The dissection of the mechanical assembly of typical, modern cartridges gives us much insight into this. A contemporary MM type (the AT95E) has two tiny, rare-earth magnets mounted perpendicularly at the top of the cantilever as illustrated in the figure (left). One can hardly imagine a lighter, more unecumbered electric motor part. By comparison a typical MC cartridge has coils and connecting wires clustered about the stylus cantilever which add to the inertial mass.
(The more gubbins symmetrically disposed around the cantilever in the MC type also explains why these cartridges often require a greater vertical tracking angle than the MM type. And a high value of VTA is bad news as explained here.)
I therefore turned my mind to the idea of electronics to compensate for the various shortcommings of the moving magnet type cartridge so that I might employ it for its better tracking. I discovered quickly that he "villain of the piece" in the moving magnet cartridge is the inductive nature of the pickup's impedance. It is this impedance which causes all the problems with this type of cartridge:
- Firstly, the cartridge must be terminated with a high resistance or the high frequency response is unacceptably attenuated. As frequency increases, the increasing reactance of the cartridge fails to damp the electronic noise due to these high termination resistances, and this sets a lower bound on the noise performance of the moving magnet cartridge.
- Secondly, the more ragged top-end (which I had falsely attributed to poor tracking) is due to the capacitance of the connecting cables interacting with the inductance of the cartridge to produce a resonant network with a frequency response peak in the audio-band where the impedance of the pickup inductance and cable capacitance are equal and opposite.
- Thirdly, the higher impedances of the moving magnet pickup circuit compromise stereo performance due to crosstalk between the right and left signals in the unscreened wires of the cartridge and tonearm.
Several circuit arrangements were tried to try to address this troublesome reactive source impedance and thereby isolate it from downstream capacitance and resistance. Negative impedance converters seemed to provide a possible solution, but these circuits are beset with stability issues unless certain, specific criteria are met.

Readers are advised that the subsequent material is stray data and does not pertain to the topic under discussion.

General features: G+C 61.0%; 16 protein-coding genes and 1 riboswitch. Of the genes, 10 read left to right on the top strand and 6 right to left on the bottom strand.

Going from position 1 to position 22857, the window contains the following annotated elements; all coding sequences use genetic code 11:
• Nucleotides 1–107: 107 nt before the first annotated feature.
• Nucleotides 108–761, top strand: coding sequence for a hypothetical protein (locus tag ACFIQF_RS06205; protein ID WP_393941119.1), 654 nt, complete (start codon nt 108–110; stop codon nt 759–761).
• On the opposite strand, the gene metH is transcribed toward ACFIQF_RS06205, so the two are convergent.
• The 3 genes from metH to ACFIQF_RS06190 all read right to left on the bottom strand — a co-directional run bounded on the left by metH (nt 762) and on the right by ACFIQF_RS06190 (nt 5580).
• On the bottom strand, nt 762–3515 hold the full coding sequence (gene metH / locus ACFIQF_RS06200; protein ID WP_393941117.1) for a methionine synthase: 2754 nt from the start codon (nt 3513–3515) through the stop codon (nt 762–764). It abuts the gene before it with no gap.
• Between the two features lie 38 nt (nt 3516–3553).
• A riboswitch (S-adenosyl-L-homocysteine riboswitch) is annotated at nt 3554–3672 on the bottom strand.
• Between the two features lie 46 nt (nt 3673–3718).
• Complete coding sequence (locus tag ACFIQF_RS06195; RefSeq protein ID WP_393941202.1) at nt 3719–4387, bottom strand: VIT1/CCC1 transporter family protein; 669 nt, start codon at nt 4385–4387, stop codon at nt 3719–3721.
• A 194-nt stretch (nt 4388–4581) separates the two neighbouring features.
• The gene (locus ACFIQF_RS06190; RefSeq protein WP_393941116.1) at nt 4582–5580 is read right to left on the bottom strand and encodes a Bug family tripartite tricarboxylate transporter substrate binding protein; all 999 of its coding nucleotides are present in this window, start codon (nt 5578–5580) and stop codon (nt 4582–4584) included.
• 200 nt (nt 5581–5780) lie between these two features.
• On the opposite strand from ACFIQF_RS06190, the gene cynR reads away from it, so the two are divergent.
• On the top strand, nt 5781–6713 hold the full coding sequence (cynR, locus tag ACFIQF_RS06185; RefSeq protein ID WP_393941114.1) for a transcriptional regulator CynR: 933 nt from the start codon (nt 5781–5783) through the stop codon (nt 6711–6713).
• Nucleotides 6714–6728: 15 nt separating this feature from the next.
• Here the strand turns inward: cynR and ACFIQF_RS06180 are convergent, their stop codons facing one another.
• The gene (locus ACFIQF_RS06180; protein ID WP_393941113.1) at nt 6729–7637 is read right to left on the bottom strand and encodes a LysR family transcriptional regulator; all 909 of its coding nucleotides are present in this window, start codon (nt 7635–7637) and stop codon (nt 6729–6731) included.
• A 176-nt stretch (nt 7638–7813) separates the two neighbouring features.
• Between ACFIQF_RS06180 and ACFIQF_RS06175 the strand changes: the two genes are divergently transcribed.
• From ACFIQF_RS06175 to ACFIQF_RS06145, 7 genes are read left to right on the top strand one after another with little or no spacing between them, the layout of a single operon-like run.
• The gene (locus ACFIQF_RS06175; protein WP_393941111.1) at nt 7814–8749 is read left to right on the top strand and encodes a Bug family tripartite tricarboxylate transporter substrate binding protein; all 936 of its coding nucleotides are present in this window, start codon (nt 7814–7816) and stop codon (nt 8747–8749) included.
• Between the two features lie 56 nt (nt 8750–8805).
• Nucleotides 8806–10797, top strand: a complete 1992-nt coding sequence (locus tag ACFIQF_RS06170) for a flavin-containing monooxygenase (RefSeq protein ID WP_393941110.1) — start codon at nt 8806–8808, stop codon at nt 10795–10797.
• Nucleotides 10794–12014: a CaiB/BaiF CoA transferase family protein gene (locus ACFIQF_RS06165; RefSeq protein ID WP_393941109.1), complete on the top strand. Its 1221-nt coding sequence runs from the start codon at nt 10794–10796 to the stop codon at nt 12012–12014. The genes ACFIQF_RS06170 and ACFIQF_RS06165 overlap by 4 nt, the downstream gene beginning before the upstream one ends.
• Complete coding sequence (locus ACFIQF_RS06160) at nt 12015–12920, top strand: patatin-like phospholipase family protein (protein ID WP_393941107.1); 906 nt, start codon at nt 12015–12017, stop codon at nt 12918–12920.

A current-input stage was also designed. This involved the MM cartridge feeding the low-impedance virtual-earth point of a feedback amplfier arranged so that an internal "dummy" cartridge formed the feedback leg. The advantage of this topology being that where no voltage is present (ie. at the virtual earth) the cable capacitance can have no effect: and that the termination impedance is virtually a "short-circuit". This approach did yield some improvement as well as a workable prototype.
But an entirely more successful strategy was discovered to be a small amplifier fitted to the back of the cartrdige itself and that is the approach which we eventually pusued. I set the the requirements for such an amplifier as follows:
- It must be small, because space is very confined
- It must be light, so as not to upset the fundamental LF resonance of cartridge compliance and arm mass
- It must not require any modifications to a standard turntable wiring and must therefore derive its power via the audio cables (as does a phantom-powered microphone).
The first two requirements are straightforward and self-evident. The third is more unusual, and more taxing. It is the sucessful fulfilment of this self-imposed requirement which is the principal reason for developing this design into a commercial product.
After all, it would be trivial to arrange for a small amplifier stage in the headshell if extra wires could be fed down the arm to provide the ciruit with power supplies. But this would preclude this technique from the vast majority of turntables without extensive and delicate re-work. The approach described here may be applied to any turntable: past and present.